Future of Construction


A central platform to exchange best practices and ideas guiding the infrastructure and urban development industry in its transformation, and helping it to address its key challenges.

Strategic Infrastructure Mitigation of Political & Regulatory Risk in Infrastructure Projects

One prerequisite for sustainable and inclusive growth worldwide is a modern and efficient infrastructure. The required investment for reaching the optimal level is enormous, estimated at 5% of global gross domestic product (GDP) (or $4 trillion) per year until 2030 – an amount that the public sector would find almost impossible to raise on its own. The gap will have to be filled by the private sector, but private investors are cautious when it comes to large and long-term infrastructure investments. In particular, they are concerned about political & regulatory risk, because an infrastructure asset typically has a lifetime much longer than political cycles, and the investors’ revenues and cost base depend heavily on regulation.

Political & regulatory risk has many facets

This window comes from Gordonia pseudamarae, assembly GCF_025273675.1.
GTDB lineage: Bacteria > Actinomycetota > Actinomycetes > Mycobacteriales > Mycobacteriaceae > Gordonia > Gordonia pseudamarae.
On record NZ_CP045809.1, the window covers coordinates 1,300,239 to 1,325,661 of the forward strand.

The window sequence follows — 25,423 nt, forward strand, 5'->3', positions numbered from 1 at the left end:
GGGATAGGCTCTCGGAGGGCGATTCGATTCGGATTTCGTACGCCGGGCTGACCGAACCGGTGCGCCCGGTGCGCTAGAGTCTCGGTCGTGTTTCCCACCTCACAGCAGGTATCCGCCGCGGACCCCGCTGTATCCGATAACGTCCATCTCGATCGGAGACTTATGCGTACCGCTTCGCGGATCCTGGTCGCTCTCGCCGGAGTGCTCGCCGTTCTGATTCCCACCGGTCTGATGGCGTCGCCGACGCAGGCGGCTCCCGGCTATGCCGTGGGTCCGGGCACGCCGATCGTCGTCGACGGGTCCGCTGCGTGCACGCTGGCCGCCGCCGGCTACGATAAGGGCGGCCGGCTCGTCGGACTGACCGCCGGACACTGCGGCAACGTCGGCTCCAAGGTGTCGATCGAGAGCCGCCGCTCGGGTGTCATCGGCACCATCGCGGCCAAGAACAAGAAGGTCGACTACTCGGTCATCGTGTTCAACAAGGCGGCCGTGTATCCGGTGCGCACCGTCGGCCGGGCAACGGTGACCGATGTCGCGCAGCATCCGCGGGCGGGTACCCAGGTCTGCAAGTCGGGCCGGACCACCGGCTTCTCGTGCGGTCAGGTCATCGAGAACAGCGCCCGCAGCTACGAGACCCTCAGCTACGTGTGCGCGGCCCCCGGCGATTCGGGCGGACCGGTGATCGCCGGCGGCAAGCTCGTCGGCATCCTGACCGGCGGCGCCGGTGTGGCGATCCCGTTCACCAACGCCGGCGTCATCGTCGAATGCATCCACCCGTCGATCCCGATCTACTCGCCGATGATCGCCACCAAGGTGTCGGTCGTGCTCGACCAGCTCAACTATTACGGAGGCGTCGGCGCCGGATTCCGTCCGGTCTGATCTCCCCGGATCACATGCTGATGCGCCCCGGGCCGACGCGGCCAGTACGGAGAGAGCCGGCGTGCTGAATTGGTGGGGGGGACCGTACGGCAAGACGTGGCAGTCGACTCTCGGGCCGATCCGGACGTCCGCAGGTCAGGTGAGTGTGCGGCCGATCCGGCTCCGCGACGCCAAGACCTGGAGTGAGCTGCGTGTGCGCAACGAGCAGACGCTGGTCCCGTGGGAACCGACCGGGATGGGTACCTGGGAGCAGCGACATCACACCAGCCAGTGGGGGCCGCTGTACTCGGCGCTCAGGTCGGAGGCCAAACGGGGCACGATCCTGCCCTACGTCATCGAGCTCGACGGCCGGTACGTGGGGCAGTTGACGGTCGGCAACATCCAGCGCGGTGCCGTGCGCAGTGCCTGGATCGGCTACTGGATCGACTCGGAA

During the different stages of a project’s life cycle, infrastructure projects are exposed to very different types of political & regulatory risk. Among the risks are, for example: during the planning and construction phase – delayed construction permits, and community opposition; during the operating phase – changes to various asset-specific regulations, and outright expropriation; towards the end of a contract – the non-renewal of licences, and tightened decommissioning requirements. In addition, some broader risks apply throughout the life cycle, and can affect an entire infrastructure sector (or even the entire national economy) – changes to sector regulation or taxation laws, for instance, and endemic corruption. To address all these political & regulatory risks, this report presents a risk-mitigation framework, listing 20 measures that can be taken by the public sector, by the private sector, and jointly by the various stakeholders (see Figure 1). The framework enables policy-makers and companies to take a holistic view of the potential levers, and hence to undertake a comprehensive effort to mitigate political & regulatory risk. Further guidance is provided in the form of international best practices from the different infrastructure sectors surveyed in this report.